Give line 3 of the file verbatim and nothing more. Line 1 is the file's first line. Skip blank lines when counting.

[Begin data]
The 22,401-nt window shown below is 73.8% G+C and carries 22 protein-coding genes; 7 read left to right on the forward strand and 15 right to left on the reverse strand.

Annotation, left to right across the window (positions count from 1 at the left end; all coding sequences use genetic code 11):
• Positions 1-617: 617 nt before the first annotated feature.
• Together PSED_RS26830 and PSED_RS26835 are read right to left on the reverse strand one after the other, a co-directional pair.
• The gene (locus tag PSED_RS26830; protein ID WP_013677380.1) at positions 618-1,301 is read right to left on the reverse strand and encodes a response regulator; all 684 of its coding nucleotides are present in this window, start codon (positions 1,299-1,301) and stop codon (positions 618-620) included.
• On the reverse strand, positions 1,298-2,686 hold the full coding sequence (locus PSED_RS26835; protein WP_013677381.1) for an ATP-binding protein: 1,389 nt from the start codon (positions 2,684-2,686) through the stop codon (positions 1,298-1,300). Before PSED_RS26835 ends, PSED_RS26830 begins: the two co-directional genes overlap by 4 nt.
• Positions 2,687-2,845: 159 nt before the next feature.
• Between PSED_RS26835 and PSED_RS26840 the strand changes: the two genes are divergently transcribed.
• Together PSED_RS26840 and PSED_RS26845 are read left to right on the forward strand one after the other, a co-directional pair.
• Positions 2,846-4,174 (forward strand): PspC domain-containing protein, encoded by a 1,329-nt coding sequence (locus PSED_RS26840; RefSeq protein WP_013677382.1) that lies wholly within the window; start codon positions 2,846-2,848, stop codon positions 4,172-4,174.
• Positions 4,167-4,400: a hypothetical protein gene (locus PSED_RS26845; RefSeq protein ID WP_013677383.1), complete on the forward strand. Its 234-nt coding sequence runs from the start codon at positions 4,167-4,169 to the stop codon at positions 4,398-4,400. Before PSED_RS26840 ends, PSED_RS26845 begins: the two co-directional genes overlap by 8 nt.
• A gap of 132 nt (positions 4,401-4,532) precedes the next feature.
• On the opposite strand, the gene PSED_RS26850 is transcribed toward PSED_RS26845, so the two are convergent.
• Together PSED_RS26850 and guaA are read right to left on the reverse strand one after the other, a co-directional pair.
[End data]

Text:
• Positions 1-617: 617 nt before the first annotated feature.